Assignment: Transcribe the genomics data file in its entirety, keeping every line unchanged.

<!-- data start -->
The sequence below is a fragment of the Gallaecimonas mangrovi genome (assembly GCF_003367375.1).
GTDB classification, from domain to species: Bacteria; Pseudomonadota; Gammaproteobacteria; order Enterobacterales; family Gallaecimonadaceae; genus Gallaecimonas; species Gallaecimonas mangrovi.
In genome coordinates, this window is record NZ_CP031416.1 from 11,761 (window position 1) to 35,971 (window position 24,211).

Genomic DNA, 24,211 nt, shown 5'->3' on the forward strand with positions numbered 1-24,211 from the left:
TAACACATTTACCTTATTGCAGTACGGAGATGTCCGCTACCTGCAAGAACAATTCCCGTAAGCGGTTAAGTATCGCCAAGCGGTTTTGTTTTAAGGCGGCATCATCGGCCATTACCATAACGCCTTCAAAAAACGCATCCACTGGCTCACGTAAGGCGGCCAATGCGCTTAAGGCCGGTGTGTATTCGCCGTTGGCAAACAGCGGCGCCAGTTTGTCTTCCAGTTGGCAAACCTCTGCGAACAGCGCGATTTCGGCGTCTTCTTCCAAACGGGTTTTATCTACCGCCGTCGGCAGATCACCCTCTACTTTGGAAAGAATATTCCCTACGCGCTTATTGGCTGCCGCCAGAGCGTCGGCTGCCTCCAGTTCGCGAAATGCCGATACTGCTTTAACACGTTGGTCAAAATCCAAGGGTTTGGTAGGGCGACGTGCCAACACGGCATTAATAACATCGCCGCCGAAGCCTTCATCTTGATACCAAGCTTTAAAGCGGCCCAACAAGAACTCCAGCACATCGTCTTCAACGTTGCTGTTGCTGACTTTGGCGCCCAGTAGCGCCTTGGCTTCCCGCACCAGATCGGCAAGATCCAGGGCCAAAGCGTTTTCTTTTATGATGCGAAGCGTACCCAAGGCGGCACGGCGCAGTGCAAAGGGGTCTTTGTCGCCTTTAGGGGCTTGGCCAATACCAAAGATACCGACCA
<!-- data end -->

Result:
The sequence below is a fragment of the Gallaecimonas mangrovi genome (assembly GCF_003367375.1).
GTDB classification, from domain to species: Bacteria; Pseudomonadota; Gammaproteobacteria; order Enterobacterales; family Gallaecimonadaceae; genus Gallaecimonas; species Gallaecimonas mangrovi.
In genome coordinates, this window is record NZ_CP031416.1 from 11,761 (window position 1) to 35,971 (window position 24,211).

Genomic DNA, 24,211 nt, shown 5'->3' on the forward strand with positions numbered 1-24,211 from the left:
TAACACATTTACCTTATTGCAGTACGGAGATGTCCGCTACCTGCAAGAACAATTCCCGTAAGCGGTTAAGTATCGCCAAGCGGTTTTGTTTTAAGGCGGCATCATCGGCCATTACCATAACGCCTTCAAAAAACGCATCCACTGGCTCACGTAAGGCGGCCAATGCGCTTAAGGCCGGTGTGTATTCGCCGTTGGCAAACAGCGGCGCCAGTTTGTCTTCCAGTTGGCAAACCTCTGCGAACAGCGCGATTTCGGCGTCTTCTTCCAAACGGGTTTTATCTACCGCCGTCGGCAGATCACCCTCTACTTTGGAAAGAATATTCCCTACGCGCTTATTGGCTGCCGCCAGAGCGTCGGCTGCCTCCAGTTCGCGAAATGCCGATACTGCTTTAACACGTTGGTCAAAATCCAAGGGTTTGGTAGGGCGACGTGCCAACACGGCATTAATAACATCGCCGCCGAAGCCTTCATCTTGATACCAAGCTTTAAAGCGGCCCAACAAGAACTCCAGCACATCGTCTTCAACGTTGCTGTTGCTGACTTTGGCGCCCAGTAGCGCCTTGGCTTCCCGCACCAGATCGGCAAGATCCAGGGCCAAAGCGTTTTCTTTTATGATGCGAAGCGTACCCAAGGCGGCACGGCGCAGTGCAAAGGGGTCTTTGTCGCCTTTAGGGGCTTGGCCAATACCAAAGATACCGACCA